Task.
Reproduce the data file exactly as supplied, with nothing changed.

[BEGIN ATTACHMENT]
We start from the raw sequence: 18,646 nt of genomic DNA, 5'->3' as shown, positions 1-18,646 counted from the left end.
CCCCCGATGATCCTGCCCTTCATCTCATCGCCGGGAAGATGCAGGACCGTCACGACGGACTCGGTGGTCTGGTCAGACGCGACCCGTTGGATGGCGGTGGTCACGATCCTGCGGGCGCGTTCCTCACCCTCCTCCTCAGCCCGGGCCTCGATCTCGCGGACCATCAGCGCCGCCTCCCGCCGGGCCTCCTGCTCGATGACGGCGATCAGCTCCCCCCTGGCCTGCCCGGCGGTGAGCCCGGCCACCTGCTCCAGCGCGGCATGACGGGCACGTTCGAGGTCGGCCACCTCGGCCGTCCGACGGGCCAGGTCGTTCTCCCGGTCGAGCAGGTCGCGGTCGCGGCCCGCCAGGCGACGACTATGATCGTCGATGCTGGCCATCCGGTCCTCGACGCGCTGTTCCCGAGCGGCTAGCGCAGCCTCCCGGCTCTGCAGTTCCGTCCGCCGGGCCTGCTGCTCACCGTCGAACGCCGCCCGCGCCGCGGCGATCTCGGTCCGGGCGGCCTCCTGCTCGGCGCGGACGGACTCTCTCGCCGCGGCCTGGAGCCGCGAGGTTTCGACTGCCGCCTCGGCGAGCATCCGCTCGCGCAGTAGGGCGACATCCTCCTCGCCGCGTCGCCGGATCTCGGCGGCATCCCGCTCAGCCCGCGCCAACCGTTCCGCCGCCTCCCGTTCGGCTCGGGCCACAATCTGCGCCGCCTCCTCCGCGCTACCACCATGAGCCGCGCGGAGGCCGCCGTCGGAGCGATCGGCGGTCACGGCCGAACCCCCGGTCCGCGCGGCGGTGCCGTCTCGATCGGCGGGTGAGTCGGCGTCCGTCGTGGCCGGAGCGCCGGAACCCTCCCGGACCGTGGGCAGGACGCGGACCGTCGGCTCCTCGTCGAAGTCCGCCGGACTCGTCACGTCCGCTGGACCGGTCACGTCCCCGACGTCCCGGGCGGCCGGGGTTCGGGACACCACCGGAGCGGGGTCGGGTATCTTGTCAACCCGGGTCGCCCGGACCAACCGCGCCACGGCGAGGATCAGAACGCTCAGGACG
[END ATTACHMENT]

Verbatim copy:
We start from the raw sequence: 18,646 nt of genomic DNA, 5'->3' as shown, positions 1-18,646 counted from the left end.
CCCCCGATGATCCTGCCCTTCATCTCATCGCCGGGAAGATGCAGGACCGTCACGACGGACTCGGTGGTCTGGTCAGACGCGACCCGTTGGATGGCGGTGGTCACGATCCTGCGGGCGCGTTCCTCACCCTCCTCCTCAGCCCGGGCCTCGATCTCGCGGACCATCAGCGCCGCCTCCCGCCGGGCCTCCTGCTCGATGACGGCGATCAGCTCCCCCCTGGCCTGCCCGGCGGTGAGCCCGGCCACCTGCTCCAGCGCGGCATGACGGGCACGTTCGAGGTCGGCCACCTCGGCCGTCCGACGGGCCAGGTCGTTCTCCCGGTCGAGCAGGTCGCGGTCGCGGCCCGCCAGGCGACGACTATGATCGTCGATGCTGGCCATCCGGTCCTCGACGCGCTGTTCCCGAGCGGCTAGCGCAGCCTCCCGGCTCTGCAGTTCCGTCCGCCGGGCCTGCTGCTCACCGTCGAACGCCGCCCGCGCCGCGGCGATCTCGGTCCGGGCGGCCTCCTGCTCGGCGCGGACGGACTCTCTCGCCGCGGCCTGGAGCCGCGAGGTTTCGACTGCCGCCTCGGCGAGCATCCGCTCGCGCAGTAGGGCGACATCCTCCTCGCCGCGTCGCCGGATCTCGGCGGCATCCCGCTCAGCCCGCGCCAACCGTTCCGCCGCCTCCCGTTCGGCTCGGGCCACAATCTGCGCCGCCTCCTCCGCGCTACCACCATGAGCCGCGCGGAGGCCGCCGTCGGAGCGATCGGCGGTCACGGCCGAACCCCCGGTCCGCGCGGCGGTGCCGTCTCGATCGGCGGGTGAGTCGGCGTCCGTCGTGGCCGGAGCGCCGGAACCCTCCCGGACCGTGGGCAGGACGCGGACCGTCGGCTCCTCGTCGAAGTCCGCCGGACTCGTCACGTCCGCTGGACCGGTCACGTCCCCGACGTCCCGGGCGGCCGGGGTTCGGGACACCACCGGAGCGGGGTCGGGTATCTTGTCAACCCGGGTCGCCCGGACCAACCGCGCCACGGCGAGGATCAGAACGCTCAGGACG